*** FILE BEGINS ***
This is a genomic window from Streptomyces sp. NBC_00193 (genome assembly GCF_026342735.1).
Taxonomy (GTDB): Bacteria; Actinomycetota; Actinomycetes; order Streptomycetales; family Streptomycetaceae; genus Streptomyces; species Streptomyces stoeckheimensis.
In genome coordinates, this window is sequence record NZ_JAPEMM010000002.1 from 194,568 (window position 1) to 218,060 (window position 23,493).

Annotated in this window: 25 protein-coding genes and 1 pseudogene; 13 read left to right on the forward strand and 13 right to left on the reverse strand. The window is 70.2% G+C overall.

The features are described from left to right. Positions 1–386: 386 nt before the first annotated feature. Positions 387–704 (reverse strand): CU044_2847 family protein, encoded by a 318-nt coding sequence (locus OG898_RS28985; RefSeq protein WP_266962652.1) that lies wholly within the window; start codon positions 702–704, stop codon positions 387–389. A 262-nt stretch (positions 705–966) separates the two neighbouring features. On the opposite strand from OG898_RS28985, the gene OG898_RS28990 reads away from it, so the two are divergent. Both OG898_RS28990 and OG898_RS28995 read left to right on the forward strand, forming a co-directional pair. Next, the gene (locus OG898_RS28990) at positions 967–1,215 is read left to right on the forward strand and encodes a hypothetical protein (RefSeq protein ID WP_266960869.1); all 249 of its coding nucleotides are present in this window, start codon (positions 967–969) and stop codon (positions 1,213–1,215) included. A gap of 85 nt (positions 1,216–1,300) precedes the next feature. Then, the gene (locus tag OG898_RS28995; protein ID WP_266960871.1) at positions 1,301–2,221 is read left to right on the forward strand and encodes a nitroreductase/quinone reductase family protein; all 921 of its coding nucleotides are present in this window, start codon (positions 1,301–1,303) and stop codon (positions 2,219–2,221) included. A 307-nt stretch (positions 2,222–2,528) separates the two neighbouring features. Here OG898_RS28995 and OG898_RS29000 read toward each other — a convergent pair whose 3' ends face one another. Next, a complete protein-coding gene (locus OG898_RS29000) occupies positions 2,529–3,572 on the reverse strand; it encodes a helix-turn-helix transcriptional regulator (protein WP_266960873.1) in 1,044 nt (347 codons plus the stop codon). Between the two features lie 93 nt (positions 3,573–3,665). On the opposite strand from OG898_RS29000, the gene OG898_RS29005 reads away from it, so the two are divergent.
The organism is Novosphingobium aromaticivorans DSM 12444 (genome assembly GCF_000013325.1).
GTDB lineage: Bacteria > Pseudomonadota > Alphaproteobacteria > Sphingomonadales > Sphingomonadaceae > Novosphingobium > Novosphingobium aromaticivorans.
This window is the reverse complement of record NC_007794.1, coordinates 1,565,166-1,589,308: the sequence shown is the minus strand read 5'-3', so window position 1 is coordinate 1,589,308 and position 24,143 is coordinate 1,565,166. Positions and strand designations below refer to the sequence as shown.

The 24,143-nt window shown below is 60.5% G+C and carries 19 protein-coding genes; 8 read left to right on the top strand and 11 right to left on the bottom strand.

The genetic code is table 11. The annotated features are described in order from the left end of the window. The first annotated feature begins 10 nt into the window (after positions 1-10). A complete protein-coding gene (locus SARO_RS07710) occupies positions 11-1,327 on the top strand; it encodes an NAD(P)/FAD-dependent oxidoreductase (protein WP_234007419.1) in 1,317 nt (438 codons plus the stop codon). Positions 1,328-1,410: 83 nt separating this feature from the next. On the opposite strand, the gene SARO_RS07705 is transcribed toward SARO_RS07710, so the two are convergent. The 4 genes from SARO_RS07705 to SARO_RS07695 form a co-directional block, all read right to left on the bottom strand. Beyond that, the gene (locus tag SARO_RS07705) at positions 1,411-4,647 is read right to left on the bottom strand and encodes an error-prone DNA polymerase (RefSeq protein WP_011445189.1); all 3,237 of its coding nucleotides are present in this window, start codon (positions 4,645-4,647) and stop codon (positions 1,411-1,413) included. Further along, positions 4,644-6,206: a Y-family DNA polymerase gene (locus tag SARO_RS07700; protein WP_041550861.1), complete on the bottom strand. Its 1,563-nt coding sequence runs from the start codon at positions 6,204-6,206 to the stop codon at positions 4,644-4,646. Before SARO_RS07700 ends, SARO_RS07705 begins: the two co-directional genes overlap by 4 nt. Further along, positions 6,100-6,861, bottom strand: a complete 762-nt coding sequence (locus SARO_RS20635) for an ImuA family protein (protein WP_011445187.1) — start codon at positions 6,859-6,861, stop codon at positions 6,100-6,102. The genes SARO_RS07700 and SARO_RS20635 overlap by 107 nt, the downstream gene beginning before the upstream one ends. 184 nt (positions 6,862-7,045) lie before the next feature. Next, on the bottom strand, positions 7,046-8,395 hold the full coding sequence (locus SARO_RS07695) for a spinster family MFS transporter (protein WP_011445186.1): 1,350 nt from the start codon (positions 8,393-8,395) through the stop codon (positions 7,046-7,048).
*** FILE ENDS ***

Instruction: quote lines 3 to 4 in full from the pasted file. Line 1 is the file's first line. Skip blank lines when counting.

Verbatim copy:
In genome coordinates, this window is sequence record NZ_JAPEMM010000002.1 from 194,568 (window position 1) to 218,060 (window position 23,493).

Annotated in this window: 25 protein-coding genes and 1 pseudogene; 13 read left to right on the forward strand and 13 right to left on the reverse strand. The window is 70.2% G+C overall.